Please cross your fingers for me. I’m hoping to be able to keep up with everything, but I know how that goes. And, if any of you know some good work for a motivated immunologist / teacher / writer / game designer in the Kansas City area (or anywhere, honestly), then point them my way.




Posted by on August 20, 2012 in Uncategorized


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Mythic Chemistry

I’m very excited that I have just finished writing my short book on the gas laws (something you learn when studying the states of matter in chemistry). This book is set in the world of Greek Mythology and teaches some simple concepts of introductory chemistry. This is the first in a series of books I am working on that will all use mythology as a backdrop for introducing a number of scientific principles. I have three more in progress (one dealing with the physics of gravity, one dealing with population genetics and another dealing with inheritance / breeding) that I am hoping to finish up at a rate of about one a week.

My work on this actually gets me back to my original purpose in setting up this blog, that is to walk through the steps of producing material for sale through Apple’s app store / iTunes.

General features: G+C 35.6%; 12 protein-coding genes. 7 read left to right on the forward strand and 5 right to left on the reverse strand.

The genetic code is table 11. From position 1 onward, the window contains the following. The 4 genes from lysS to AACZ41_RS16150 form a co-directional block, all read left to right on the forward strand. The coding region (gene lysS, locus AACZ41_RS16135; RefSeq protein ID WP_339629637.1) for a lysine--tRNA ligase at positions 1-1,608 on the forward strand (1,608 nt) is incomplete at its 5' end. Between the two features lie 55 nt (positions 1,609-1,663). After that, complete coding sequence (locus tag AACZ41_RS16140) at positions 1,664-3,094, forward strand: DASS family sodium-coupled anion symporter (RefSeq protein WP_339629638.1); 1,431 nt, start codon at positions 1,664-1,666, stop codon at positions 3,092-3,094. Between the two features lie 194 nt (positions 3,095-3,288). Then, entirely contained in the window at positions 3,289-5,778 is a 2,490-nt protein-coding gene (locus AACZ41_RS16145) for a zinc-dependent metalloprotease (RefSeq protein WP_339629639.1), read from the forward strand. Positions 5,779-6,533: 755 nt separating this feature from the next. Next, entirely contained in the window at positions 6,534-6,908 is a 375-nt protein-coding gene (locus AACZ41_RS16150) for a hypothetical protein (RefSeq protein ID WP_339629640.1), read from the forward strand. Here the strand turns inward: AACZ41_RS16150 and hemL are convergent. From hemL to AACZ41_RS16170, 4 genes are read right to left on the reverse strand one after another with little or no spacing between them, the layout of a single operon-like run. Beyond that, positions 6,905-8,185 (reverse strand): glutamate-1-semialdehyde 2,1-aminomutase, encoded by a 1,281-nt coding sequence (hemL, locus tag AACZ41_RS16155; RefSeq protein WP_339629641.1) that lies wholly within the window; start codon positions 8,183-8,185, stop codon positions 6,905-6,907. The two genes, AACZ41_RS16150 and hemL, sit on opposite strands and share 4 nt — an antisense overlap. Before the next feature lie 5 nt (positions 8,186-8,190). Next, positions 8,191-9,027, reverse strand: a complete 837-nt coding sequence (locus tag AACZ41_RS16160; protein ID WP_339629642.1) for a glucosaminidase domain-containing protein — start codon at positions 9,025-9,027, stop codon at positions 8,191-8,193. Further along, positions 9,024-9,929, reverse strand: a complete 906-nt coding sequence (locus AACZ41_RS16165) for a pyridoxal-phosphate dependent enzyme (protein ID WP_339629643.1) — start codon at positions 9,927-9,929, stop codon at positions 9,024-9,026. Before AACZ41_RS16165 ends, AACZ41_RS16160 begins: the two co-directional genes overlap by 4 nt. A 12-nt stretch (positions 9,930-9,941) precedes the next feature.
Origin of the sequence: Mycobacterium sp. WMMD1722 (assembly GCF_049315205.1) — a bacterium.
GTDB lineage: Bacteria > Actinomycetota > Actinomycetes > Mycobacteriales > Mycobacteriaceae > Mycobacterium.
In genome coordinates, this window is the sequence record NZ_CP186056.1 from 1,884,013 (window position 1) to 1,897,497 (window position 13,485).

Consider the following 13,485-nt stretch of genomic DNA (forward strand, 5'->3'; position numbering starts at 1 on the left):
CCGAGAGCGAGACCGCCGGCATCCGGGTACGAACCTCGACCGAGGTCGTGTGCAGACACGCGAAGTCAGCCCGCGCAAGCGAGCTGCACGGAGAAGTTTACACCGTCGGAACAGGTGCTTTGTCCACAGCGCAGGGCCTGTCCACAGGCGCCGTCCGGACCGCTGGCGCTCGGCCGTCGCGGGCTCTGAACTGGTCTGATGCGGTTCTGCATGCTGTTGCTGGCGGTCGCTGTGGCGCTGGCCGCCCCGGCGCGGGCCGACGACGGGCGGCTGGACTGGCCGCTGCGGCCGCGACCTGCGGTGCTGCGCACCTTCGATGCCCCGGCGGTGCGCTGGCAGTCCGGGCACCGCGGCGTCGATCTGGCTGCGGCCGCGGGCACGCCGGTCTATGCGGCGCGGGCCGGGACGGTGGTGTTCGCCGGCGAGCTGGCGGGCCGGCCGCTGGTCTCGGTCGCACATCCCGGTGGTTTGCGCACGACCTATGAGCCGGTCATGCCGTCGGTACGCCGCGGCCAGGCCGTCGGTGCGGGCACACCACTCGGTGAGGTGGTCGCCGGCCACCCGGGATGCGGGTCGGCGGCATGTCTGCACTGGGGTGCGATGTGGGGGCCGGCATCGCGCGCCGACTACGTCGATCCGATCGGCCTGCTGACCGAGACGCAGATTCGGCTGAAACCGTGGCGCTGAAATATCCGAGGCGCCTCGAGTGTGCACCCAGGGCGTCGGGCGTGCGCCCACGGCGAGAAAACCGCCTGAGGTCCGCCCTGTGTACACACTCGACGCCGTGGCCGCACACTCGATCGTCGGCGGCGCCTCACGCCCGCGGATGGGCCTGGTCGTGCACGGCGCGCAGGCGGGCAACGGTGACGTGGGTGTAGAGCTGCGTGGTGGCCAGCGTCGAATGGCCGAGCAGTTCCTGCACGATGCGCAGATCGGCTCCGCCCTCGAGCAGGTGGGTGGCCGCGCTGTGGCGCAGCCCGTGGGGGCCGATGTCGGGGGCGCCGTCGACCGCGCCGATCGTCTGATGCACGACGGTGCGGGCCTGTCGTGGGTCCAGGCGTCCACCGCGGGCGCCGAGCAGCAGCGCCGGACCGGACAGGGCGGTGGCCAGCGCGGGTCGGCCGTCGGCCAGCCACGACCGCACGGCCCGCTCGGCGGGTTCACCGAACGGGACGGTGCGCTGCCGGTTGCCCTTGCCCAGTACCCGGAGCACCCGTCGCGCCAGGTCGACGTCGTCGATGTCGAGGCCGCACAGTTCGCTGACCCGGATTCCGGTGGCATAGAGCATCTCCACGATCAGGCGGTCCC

Just like app production, making and selling iBooks requires an iTunes Connect account ( and several other hidden steps. One thing I was disappointed to find was that you can’t just use the iTunes connect account you may have set up to distribute apps. In fact, you can’t even use the same apple ID, email or address to set up this account (I believe that I mentioned this in a previous post).

You also need to download the ‘Book Proofer’ and ‘iTunes Producer’ programs to your computer. I confess, I have not used either of these programs yet, but I am anticipating problems – just because everything has baggage.

The last hidden issue I have found is that you need ISBN numbers for every book you produce. I expected this to be a free process through the library of congress, but instead, it’s a pay service through Bowker identifier service ( One ISBN costs $125, I bought ten for $250. If you are really producing a lot of books, you can get 1000 numbers for $1000 – certainly a great discount per number, but I’m definitely not going to be writing 1000 books no matter how easy it is!

by the way, I should give some recognition to my artist, Allyson Kelley, who has been a joy to work with. you can find samples of her art on her sketch blog



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Posted by on August 16, 2012 in Uncategorized